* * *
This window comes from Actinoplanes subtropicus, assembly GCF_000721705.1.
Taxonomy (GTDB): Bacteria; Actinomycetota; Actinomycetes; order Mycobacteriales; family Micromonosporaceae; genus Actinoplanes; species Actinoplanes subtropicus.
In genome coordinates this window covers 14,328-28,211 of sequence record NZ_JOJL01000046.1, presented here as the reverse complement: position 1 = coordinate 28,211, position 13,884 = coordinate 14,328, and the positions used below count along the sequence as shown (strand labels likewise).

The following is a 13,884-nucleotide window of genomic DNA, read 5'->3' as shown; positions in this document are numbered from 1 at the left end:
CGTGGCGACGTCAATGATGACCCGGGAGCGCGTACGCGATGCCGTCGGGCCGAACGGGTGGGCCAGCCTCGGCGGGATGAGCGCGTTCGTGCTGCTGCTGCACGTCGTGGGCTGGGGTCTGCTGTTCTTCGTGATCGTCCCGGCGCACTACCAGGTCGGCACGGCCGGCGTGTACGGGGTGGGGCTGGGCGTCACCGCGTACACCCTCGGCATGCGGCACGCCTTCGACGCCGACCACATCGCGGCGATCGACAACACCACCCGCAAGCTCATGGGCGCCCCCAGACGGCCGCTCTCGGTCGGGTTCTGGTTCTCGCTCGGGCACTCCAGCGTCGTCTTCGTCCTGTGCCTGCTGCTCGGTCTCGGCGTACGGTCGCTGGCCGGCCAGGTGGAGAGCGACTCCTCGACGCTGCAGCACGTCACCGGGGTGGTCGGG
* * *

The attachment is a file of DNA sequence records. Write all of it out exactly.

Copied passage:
This window comes from Actinoplanes subtropicus, assembly GCF_000721705.1.
Taxonomy (GTDB): Bacteria; Actinomycetota; Actinomycetes; order Mycobacteriales; family Micromonosporaceae; genus Actinoplanes; species Actinoplanes subtropicus.
In genome coordinates this window covers 14,328-28,211 of sequence record NZ_JOJL01000046.1, presented here as the reverse complement: position 1 = coordinate 28,211, position 13,884 = coordinate 14,328, and the positions used below count along the sequence as shown (strand labels likewise).

The following is a 13,884-nucleotide window of genomic DNA, read 5'->3' as shown; positions in this document are numbered from 1 at the left end:
CGTGGCGACGTCAATGATGACCCGGGAGCGCGTACGCGATGCCGTCGGGCCGAACGGGTGGGCCAGCCTCGGCGGGATGAGCGCGTTCGTGCTGCTGCTGCACGTCGTGGGCTGGGGTCTGCTGTTCTTCGTGATCGTCCCGGCGCACTACCAGGTCGGCACGGCCGGCGTGTACGGGGTGGGGCTGGGCGTCACCGCGTACACCCTCGGCATGCGGCACGCCTTCGACGCCGACCACATCGCGGCGATCGACAACACCACCCGCAAGCTCATGGGCGCCCCCAGACGGCCGCTCTCGGTCGGGTTCTGGTTCTCGCTCGGGCACTCCAGCGTCGTCTTCGTCCTGTGCCTGCTGCTCGGTCTCGGCGTACGGTCGCTGGCCGGCCAGGTGGAGAGCGACTCCTCGACGCTGCAGCACGTCACCGGGGTGGTCGGG